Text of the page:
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Beyond just the unusual nature of the materials she uses, Red’s art is marked with outstanding creativity in vision as well. I adore her work and look forward to see what she has in store going forward. 🙂

 

Black Orchid Review

This trade collects the complete Black Orchid miniseries by Neil Gaiman (issues #1-3).

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Black Orchid was the first comic of Neil Gaiman’s I’d read. In one sense it’s unusual for him in that it deals more directly with “regular” superheroes than his other works, featuring an established minor hero and appearances by familiar heroes and villains.

But the imagination and lack of strict adherence to convention that would mark his later work is present here too, and makes Black Orchid anything but a normal superhero story. There are twists, themes and heavy mythic overtones that give this a unique feel even 20+ years later. The questions of self-identity and morals raised are particularly interesting.

The art here is phenomenal, some of my favorite I’ve seen from McKean. It more defined than his usual and gets abstract when the story calls for it. The use of color is incredible, and the default grey scale of supporting characters really highlights it.

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Although not as revered as some of his other work Black Orchid is a wonderful shake up of the superhero genre by Gaiman that still holds up. And McKean’s breathtaking art is not to be missed.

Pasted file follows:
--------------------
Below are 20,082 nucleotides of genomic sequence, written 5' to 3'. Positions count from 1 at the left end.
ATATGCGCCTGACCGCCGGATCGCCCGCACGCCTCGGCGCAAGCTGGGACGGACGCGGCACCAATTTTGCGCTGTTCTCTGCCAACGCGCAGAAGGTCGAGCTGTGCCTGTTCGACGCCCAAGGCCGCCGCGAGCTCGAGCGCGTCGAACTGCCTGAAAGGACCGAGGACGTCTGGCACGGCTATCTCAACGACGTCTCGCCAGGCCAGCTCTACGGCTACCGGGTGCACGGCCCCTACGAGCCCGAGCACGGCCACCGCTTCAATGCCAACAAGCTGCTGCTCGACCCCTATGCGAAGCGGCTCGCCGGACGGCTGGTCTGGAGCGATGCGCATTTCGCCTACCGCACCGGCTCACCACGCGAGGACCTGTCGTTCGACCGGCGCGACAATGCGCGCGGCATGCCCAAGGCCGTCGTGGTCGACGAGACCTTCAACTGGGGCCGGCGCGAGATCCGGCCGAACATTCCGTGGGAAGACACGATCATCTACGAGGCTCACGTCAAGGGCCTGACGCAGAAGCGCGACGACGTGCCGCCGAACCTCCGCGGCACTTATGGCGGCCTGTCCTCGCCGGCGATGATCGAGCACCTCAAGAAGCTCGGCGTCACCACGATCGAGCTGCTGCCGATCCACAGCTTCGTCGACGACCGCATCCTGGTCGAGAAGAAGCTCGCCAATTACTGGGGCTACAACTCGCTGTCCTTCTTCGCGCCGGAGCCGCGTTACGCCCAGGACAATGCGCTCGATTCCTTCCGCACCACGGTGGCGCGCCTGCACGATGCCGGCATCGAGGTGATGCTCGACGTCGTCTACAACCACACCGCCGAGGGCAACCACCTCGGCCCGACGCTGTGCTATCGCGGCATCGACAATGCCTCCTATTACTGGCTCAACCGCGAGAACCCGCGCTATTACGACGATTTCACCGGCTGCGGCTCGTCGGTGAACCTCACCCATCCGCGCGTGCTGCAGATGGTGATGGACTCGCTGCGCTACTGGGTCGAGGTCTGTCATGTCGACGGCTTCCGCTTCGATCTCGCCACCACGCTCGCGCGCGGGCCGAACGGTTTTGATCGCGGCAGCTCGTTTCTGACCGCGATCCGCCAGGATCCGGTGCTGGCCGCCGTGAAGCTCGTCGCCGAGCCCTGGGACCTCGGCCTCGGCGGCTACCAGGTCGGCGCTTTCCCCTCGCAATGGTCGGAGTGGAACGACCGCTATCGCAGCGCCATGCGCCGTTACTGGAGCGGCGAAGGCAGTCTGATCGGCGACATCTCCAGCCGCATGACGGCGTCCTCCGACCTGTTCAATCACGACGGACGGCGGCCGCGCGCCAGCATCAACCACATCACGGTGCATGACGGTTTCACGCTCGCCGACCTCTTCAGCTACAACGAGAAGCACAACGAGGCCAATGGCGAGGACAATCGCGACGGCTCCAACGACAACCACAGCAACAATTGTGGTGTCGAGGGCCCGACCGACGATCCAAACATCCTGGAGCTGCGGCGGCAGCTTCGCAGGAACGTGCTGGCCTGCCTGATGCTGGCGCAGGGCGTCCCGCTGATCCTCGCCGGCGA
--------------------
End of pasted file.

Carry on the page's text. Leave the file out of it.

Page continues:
Phoenix Wright: Ace Attorney Volume 3 Review

This is a complete story in a single volume and no previous volumes are needed to understand what’s going on. However it is quite uniquely steeped in the established Phoenix Wright atmosphere with known characters, so familiarity with the video games at least is recommended.

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Phoenix is dragged by Maya to an afternoon of fortune telling, but of course their palm readings and ice cream fortune telling is interrupted by an unforetold murder.

This is a decent little mystery wrapped up in the expected absurd and irreverent hijinks. A bit contrived, but it still holds together well and has some clever touches. I picked this specific volume because of Franziska’s involvement, and her interactions with Wright are amusing as always.

This was exactly what I expected and wanted from a PW manga: equal parts mystery and silliness and just plain fun overall.